Thursday, October 04, 2007

Clouds in a Glass of Beer: Simple Experiments in Atmospheric Physics by Craig F. Bohren

Craig F. Bohren writes science books with a delight that is infectious. There are few books like this where science and education are turned into an entertaining commentary. Bohren shows us that the things we see normally, in our day to day life, contain the science truths which can be used to teach concepts, useful for understanding and solving more complex problems.

The book is an amazing survey of simple experiments that can be done to understand the concepts relevant to the cloud physics and atmospheric phenomena. A fascinating introduction to formation of clouds, including role of salt particles in nucleation, relies on carefully observing the bubbles formed in a glass of beer. Surface tension is introduced by example of dew formed on bath mirror. Concepts related to evaporative cooling or mixing clouds or relative humidity, come with a baggage of simple experiments that debunk scientific myths and illustrate essential physics. A textbook on Atmospheric Thermodynamics, published by the same author, is an entertaining and more course friendly account of the same ideas. The science of clouds by Tricker is an equally delightful text on classroom demonstrations and cloud physics inherent in simple observations.

Bohren tackles many concepts of light scattering which are quite difficult to grasp initially or say teach to young students, in a brilliant series of examples about what we observe in our daily life. Be it a discussion about "blue moon" or colors of sea or rainbows, Bohren takes the essential ideas and expresses them with his characteristic wit and brilliance. He supplies you with a tangible set of experiments to illustrate the concepts further. Bohren's treatise on Absorption and Scattering of Light by Small Particles (coauthored with Huffman) is most definitely the resource for looking at detailed physics and mathematics associated with scattering. The classic text by van de Hulst "Light Scattering by Small Particles" is a useful supplement for those interested in theory of small particle scattering.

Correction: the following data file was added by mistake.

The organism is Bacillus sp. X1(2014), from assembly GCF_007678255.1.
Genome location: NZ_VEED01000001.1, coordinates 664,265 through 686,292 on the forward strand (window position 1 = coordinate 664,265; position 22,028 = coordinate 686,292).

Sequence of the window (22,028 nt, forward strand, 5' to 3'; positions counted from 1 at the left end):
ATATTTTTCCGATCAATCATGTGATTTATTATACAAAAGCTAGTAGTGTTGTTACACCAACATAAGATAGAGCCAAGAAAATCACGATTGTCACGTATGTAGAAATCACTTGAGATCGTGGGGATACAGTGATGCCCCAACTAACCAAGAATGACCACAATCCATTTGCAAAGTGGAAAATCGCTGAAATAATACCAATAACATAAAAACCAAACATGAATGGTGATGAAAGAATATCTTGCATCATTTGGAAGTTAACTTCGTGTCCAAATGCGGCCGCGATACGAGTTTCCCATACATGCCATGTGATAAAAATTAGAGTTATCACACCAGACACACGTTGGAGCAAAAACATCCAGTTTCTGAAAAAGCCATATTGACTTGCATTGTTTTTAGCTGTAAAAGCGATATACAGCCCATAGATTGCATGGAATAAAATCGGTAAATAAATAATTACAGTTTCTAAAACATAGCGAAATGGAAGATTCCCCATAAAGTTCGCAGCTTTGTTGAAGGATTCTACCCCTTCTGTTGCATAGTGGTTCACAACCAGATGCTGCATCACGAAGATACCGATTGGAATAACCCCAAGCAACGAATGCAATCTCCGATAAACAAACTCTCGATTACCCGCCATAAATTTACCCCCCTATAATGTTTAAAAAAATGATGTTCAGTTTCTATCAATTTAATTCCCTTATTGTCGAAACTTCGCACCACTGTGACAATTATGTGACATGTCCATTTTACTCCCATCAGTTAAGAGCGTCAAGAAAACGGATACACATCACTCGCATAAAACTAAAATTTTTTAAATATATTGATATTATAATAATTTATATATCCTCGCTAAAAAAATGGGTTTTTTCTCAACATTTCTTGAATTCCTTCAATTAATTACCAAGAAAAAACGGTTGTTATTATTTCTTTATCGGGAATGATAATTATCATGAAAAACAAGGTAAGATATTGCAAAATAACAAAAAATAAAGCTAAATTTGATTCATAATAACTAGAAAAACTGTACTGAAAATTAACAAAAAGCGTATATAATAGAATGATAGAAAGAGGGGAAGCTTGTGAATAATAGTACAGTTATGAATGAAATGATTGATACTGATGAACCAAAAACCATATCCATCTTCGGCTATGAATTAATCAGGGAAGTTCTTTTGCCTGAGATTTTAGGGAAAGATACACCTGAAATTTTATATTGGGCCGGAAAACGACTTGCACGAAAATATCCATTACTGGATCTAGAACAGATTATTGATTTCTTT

Bohren has written another book titled: "What Light through Yonder Window Breaks" with some more hand-on experiments about Atmospheric Physics. "Clouds in the Glass of Beer" and its sequel are two books that every atmospheric physics student must read and own. The books are throughly enjoyable for anyone even remotely interested in everyday science. No equations involved! No education beyond high school required! Only for fun loving scientists, who believe that true understanding comes when a difficult concept can be explained by simple analogies and in simple language. Highly recommended.

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